Common Linux Commands for front-end Developers
Last year I decided to do all my personal software development on GNU Linux. I still use windows at work and I have no problems with it, but I just fancied the challenge of developing software on another platform.
Here is a list of some commands I often use, and which you will most likely encounter as a front-end developer.
mkdir (make directory)
We create directories or folders all the time. Be it for our projects or simply to organize documents. To create a directory, use the mkdir command followed by the name of the directory. For example to create a directory named my-app. Run the following command.
$ mkdir my-app
cd (change directory)
Now that we know how to create a directory, it is important to be able to navigate the different directories available. Let’s say you are in a projects directory which contains the my-app directory. To go to into the my-app directory, run the command:
$ cd ./my-app
To move from your current directory to a directory one level up, run the following command.
$ cd ..
To navigate to the root directory, from anywhere, run the command below.
$ cd /
To navigate to the home directory, from anywhere, run the command below.
$ cd ~
Once you are in a directory you might be interested in knowing its content. For that you can use the ls command. To list items in your current directory, run the command:
To list all items including hidden items in a human readable format, run the command:
$ ls -ah
As developers we are always creating files. Use the touch command to create a file.For example, to create an index.html in your current directory. Run the command below.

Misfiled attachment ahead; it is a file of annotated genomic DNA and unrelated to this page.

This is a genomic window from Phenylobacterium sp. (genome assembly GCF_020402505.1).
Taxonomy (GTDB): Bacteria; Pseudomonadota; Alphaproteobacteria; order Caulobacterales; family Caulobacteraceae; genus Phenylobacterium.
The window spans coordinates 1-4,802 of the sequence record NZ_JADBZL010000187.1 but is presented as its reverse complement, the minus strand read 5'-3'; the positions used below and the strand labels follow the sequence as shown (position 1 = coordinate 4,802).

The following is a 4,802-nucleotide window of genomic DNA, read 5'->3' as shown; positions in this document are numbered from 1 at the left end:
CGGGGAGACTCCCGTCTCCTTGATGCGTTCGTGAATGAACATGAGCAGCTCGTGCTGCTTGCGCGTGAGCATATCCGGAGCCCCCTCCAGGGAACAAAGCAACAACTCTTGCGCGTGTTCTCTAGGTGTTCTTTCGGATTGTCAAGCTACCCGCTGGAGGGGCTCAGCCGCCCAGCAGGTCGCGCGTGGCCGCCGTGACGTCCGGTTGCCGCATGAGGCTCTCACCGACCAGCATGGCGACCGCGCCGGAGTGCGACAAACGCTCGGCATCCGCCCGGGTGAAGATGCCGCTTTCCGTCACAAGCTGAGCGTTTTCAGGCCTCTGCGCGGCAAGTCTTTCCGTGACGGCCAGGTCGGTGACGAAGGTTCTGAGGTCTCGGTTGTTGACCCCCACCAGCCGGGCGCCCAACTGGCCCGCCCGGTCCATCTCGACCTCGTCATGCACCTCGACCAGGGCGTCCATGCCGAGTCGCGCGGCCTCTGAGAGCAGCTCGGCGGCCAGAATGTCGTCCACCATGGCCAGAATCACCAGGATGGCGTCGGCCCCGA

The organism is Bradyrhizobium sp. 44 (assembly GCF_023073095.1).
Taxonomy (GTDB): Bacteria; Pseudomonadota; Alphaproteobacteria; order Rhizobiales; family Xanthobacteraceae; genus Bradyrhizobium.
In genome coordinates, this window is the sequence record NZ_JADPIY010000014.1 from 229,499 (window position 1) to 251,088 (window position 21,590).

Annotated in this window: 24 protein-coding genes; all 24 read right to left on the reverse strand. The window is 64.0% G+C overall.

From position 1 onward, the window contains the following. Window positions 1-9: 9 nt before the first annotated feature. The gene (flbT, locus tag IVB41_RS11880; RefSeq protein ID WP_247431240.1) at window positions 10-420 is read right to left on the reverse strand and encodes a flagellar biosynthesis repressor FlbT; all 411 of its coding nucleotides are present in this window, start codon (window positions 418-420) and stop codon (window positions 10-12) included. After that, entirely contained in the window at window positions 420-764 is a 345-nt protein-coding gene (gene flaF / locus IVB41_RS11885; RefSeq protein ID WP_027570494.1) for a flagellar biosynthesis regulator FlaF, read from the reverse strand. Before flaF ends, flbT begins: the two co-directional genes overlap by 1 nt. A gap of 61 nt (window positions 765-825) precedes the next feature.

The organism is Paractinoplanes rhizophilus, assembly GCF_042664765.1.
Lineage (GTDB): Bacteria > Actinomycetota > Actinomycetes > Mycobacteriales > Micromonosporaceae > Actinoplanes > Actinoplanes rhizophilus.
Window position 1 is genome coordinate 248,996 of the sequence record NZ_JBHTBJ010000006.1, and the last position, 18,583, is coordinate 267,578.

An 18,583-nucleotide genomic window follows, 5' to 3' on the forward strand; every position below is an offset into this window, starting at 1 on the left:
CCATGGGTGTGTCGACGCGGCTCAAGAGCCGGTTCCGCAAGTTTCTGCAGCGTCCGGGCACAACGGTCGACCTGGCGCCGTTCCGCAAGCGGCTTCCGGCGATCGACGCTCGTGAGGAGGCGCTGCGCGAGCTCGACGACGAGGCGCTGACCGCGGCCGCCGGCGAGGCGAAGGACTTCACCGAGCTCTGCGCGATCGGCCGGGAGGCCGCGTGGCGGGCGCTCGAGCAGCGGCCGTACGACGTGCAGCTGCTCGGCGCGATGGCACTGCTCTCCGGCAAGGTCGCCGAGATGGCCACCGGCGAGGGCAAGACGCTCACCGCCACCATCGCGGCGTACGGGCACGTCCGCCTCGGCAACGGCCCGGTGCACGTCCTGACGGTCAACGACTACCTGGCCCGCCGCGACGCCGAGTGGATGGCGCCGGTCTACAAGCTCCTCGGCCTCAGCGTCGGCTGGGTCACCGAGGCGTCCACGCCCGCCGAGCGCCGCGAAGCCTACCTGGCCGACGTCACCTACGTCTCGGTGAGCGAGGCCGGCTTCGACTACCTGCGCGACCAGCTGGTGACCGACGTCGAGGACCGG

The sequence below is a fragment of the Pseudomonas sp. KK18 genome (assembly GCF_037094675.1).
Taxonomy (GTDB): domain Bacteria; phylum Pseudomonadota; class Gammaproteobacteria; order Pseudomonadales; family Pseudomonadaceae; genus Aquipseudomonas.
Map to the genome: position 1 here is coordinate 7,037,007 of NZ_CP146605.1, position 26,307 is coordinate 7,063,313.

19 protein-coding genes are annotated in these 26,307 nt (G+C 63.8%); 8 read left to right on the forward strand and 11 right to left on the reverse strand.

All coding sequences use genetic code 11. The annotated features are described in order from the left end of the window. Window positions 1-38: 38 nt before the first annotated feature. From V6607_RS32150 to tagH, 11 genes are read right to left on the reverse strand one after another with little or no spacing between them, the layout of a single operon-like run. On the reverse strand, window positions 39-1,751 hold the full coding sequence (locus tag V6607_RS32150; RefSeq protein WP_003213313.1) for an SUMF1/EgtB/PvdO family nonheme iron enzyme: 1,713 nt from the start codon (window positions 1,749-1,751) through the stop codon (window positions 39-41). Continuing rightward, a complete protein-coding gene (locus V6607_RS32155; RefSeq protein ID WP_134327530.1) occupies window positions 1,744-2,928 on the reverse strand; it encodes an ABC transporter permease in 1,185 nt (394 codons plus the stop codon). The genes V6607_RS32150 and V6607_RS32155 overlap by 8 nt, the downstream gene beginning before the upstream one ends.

$ touch index.html
If you create something today, you will most likely want to delete it at some point in time. That is where the rm command comes in. For example, to remove a directory named node_modules and all its content, run the command.
$ rm -rf ./node_modules
To remove a single file, for example styles.css, in your current directory, run the command
$ rm styles.css
Note: The rm command can be dangerous. Exercise caution when using it.
The mv command allows you to move files and directories. In addition, it allows you to rename files.
To move a file you must specify where the file is and where you want it to be moved to. For example, to move a file called
app-components.ts from the “~/Projects/my-app” directory and placing it in the current directory, represented by the single
mv ~/Projects/my-app/app-component.ts .
The sudo command allows you to run commands as a superuser or another user. Thereby allowing you to execute some restricted commands. For example, to change your password you need privileges. So, you run the passwd command with sudo as follows:
$ sudo passwd
chmod (change mode)
In brief, the chmod command allows you to control who can read or access files, write to files or execute scripts.
There are three groups of permissions: read, write and execute.
Further, permission access is granted to a specific class of users. Categorized as user(u), user group(g) and other system users(o).
To give full access i.e read, write and execute to user and user group but read only for other users on an executable file name package_tree_shaking.sh. Simply run the command below
$ sudo chmod u=wrx, g=wrx, o=r package_tree_shaking.sh
This is equivalent to the following in octal notation
$ sudo chmod 774 package_tree_shaking.sh
If you want to learn more about a command you know, then man is your friend. Simply run the man command followed by the command you want to learn about. For example, to learn more about ls command, run:
$ man ls
With time you get to know many commands, but sometimes you don’t know what command to run for a certain task. Then you can use apropos command followed by a brief description of what you want to do.For example,if you want to know how to install packages. You can run the command.
$ apropos install package
The output will give you several options, when you take a careful look you will find that the apt-get command, highlighted in red, seems to be relevant in this case.
Now you can do a man on the apt-get command as we did in the command above to learn more about the command.
The commands covered here are the same you will use on Unix based systems like Mac and even on Windows (with Windows Subsystem for Linux).
All major operating systems come with some terminal window. Learn how to use the command line and you wont feel strange in other operating systems. As long as you have the terminal you will feel at home.